Not a single dispute resolved in two decades; CHT Land Dispute Resolution Commission practically non-functional

The Daily Star August 06, 2019


Not a single dispute resolved in two decades

CHT Land Dispute Resolution Commission practically non-functional

Following the signing of the CHT Peace Accord in 1997 between the then government and Parbatya Chattogram Jana Sanghati Samiti, the CHT Land Dispute Resolution Commission was formed in 1999 in line with the accord. However, it is extremely unfortunate that two decades after its formation, the commission has not been able to solve a single land dispute, even as the complaints keep piling up. Around 22,000 complaints have been filed with the commission since 1999, but the commission remains ineffective due to a variety of reasons—primary among them being the lack of a set of rules and regulations needed for the commission to do its job.

Why, after two decades, the government has not framed the rules (under the amended CHT Land Disputes Resolution Commission Act 2001) necessary for the commission to begin hearings of land disputes is the question. It is a well-known fact that the resolution of land disputes is central for peace and prosperity in the hill districts which have endured a decades-long ethnic conflict arising out of the indigenous peoples’ desire to secure land rights. Although the peace accord brought an end to the armed conflict, indigenous people in the region are far from realising their land rights. The livelihood and wellbeing of thousands of indigenous people depend on their successful reclamation of land. Many of them became internally displaced due to the ethnic conflict and many who had fled to India returned in the 1990s, and the commission, had it been functional, could have helped these indigenous families get back their ancestral land.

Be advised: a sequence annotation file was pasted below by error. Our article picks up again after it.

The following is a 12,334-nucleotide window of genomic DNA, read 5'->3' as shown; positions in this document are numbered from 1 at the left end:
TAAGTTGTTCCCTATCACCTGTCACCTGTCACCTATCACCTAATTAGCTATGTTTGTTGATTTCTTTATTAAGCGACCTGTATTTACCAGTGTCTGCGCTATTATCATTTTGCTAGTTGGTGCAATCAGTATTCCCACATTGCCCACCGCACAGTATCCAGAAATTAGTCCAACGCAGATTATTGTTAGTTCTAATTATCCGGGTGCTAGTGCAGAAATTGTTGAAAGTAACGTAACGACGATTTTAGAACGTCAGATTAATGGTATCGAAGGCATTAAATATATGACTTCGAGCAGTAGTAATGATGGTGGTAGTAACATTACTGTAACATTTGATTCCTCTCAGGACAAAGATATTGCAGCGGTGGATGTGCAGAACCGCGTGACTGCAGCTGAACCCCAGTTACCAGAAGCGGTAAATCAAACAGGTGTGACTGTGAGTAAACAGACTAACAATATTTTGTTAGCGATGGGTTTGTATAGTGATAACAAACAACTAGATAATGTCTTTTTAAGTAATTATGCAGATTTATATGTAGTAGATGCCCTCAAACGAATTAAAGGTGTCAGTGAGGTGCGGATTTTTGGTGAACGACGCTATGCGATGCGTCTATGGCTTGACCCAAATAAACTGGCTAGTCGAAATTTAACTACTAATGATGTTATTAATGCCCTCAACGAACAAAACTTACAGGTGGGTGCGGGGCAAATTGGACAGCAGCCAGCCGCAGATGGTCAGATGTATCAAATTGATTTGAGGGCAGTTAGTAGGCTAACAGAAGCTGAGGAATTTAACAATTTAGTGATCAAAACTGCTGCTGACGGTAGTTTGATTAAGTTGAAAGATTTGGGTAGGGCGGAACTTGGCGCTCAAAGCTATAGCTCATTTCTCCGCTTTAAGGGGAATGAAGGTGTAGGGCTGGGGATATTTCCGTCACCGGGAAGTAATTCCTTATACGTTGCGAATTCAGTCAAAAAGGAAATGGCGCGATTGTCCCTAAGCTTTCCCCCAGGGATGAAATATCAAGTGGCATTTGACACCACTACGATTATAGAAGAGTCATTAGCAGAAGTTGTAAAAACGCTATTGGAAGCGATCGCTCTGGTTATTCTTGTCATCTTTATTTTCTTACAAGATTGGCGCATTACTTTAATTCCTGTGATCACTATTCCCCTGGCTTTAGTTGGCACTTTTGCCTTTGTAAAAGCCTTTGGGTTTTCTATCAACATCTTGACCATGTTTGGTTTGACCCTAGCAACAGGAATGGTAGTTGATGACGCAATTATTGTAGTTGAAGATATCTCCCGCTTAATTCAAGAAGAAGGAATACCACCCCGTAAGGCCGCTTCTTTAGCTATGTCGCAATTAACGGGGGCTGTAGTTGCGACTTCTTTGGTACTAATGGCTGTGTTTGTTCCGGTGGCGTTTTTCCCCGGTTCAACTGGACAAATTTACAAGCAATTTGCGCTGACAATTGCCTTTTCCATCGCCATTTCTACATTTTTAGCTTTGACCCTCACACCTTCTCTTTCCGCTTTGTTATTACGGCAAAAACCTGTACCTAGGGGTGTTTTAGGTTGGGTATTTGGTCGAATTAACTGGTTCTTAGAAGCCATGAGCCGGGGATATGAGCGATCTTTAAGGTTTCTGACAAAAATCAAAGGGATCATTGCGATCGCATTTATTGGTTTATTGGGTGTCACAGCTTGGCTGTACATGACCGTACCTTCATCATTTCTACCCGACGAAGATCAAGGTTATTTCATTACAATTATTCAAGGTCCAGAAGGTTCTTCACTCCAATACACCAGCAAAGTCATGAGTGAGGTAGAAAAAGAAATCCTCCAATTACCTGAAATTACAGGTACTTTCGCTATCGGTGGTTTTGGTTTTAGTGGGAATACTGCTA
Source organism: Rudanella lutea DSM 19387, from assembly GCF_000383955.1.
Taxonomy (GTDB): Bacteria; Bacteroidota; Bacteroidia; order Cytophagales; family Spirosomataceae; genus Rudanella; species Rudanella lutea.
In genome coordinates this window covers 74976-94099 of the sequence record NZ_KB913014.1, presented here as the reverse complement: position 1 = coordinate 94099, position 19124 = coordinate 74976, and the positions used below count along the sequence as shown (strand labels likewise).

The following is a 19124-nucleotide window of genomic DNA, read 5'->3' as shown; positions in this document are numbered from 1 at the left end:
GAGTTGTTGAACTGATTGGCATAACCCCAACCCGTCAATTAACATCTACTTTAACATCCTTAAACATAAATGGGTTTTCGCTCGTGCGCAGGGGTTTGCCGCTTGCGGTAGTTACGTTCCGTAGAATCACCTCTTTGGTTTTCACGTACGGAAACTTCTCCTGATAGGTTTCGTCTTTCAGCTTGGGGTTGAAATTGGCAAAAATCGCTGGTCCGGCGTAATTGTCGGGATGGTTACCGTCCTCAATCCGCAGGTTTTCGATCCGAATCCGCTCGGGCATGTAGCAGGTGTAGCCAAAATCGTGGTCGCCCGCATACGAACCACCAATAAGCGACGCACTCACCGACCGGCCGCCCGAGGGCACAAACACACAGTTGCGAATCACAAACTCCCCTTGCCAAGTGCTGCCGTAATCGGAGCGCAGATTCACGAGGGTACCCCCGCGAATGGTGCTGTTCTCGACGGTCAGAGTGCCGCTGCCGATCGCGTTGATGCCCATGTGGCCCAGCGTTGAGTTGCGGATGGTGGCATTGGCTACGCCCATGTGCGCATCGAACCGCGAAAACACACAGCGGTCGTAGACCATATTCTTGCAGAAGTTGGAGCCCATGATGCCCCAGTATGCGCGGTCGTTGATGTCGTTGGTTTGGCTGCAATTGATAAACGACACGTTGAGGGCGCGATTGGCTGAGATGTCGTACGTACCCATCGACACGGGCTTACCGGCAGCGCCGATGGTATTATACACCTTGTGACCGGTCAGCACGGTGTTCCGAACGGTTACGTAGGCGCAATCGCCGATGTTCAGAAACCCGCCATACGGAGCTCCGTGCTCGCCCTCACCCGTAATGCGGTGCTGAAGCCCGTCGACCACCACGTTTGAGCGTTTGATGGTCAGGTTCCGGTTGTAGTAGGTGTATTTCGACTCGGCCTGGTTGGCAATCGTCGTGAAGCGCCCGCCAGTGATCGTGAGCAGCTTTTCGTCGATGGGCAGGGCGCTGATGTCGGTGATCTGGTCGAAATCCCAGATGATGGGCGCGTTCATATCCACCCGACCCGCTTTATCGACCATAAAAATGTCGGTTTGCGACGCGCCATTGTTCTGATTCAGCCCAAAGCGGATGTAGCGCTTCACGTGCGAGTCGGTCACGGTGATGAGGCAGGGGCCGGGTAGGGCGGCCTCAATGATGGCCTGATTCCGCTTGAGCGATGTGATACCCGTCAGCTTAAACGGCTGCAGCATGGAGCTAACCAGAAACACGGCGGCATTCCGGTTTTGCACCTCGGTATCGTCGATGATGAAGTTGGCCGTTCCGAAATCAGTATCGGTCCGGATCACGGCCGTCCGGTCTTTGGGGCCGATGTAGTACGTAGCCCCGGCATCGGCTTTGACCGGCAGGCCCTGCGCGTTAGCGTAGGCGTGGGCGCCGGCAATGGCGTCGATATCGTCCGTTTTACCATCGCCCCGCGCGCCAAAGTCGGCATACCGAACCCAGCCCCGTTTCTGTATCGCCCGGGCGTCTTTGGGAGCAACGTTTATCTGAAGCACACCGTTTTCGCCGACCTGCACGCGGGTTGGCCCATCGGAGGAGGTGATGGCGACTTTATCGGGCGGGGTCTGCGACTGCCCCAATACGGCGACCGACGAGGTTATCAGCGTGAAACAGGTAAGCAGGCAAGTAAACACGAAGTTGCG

This is yet another classic case of good intentions that have no bearing on reality. Although the commission has significant powers on paper (for instance, the judgment by the commission is to be deemed as a decree of a civil court as per the 2001 Act), the absence of rules and shortage of manpower mean that the body is effectively toothless.

We fail to understand the point of having a commission in place that does not have the means to carry out its duties, particularly when something as critical as land rights of indigenous people is concerned. This clearly shows a lack of political will. It is high time the government framed the rules needed for the commission to function and addressed the manpower crisis.